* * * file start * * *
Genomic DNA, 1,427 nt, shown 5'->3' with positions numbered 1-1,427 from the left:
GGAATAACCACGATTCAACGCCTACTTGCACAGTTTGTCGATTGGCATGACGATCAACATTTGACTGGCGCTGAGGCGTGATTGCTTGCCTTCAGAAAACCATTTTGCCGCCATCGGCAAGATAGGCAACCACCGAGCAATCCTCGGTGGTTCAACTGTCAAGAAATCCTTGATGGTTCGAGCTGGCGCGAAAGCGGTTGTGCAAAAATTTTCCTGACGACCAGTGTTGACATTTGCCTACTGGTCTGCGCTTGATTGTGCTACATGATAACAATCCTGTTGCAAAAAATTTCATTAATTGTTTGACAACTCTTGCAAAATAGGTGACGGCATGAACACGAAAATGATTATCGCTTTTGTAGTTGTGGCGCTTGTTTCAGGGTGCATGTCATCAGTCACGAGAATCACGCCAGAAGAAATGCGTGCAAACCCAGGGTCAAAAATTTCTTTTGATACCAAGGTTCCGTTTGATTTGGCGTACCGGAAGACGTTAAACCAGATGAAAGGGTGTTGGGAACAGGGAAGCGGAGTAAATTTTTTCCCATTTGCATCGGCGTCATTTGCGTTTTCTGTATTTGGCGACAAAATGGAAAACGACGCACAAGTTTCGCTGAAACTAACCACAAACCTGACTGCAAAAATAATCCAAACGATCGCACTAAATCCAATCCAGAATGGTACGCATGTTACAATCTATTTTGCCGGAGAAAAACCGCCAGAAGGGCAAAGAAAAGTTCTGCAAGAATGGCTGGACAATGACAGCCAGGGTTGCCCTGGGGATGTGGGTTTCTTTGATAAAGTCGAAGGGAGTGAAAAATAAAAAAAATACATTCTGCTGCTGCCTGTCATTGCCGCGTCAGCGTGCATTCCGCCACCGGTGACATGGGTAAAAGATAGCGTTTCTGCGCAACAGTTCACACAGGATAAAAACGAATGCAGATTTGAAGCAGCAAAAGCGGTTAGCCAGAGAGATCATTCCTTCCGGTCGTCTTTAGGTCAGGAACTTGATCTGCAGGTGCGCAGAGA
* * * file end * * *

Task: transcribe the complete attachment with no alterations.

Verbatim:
Genomic DNA, 1,427 nt, shown 5'->3' with positions numbered 1-1,427 from the left:
GGAATAACCACGATTCAACGCCTACTTGCACAGTTTGTCGATTGGCATGACGATCAACATTTGACTGGCGCTGAGGCGTGATTGCTTGCCTTCAGAAAACCATTTTGCCGCCATCGGCAAGATAGGCAACCACCGAGCAATCCTCGGTGGTTCAACTGTCAAGAAATCCTTGATGGTTCGAGCTGGCGCGAAAGCGGTTGTGCAAAAATTTTCCTGACGACCAGTGTTGACATTTGCCTACTGGTCTGCGCTTGATTGTGCTACATGATAACAATCCTGTTGCAAAAAATTTCATTAATTGTTTGACAACTCTTGCAAAATAGGTGACGGCATGAACACGAAAATGATTATCGCTTTTGTAGTTGTGGCGCTTGTTTCAGGGTGCATGTCATCAGTCACGAGAATCACGCCAGAAGAAATGCGTGCAAACCCAGGGTCAAAAATTTCTTTTGATACCAAGGTTCCGTTTGATTTGGCGTACCGGAAGACGTTAAACCAGATGAAAGGGTGTTGGGAACAGGGAAGCGGAGTAAATTTTTTCCCATTTGCATCGGCGTCATTTGCGTTTTCTGTATTTGGCGACAAAATGGAAAACGACGCACAAGTTTCGCTGAAACTAACCACAAACCTGACTGCAAAAATAATCCAAACGATCGCACTAAATCCAATCCAGAATGGTACGCATGTTACAATCTATTTTGCCGGAGAAAAACCGCCAGAAGGGCAAAGAAAAGTTCTGCAAGAATGGCTGGACAATGACAGCCAGGGTTGCCCTGGGGATGTGGGTTTCTTTGATAAAGTCGAAGGGAGTGAAAAATAAAAAAAATACATTCTGCTGCTGCCTGTCATTGCCGCGTCAGCGTGCATTCCGCCACCGGTGACATGGGTAAAAGATAGCGTTTCTGCGCAACAGTTCACACAGGATAAAAACGAATGCAGATTTGAAGCAGCAAAAGCGGTTAGCCAGAGAGATCATTCCTTCCGGTCGTCTTTAGGTCAGGAACTTGATCTGCAGGTGCGCAGAGA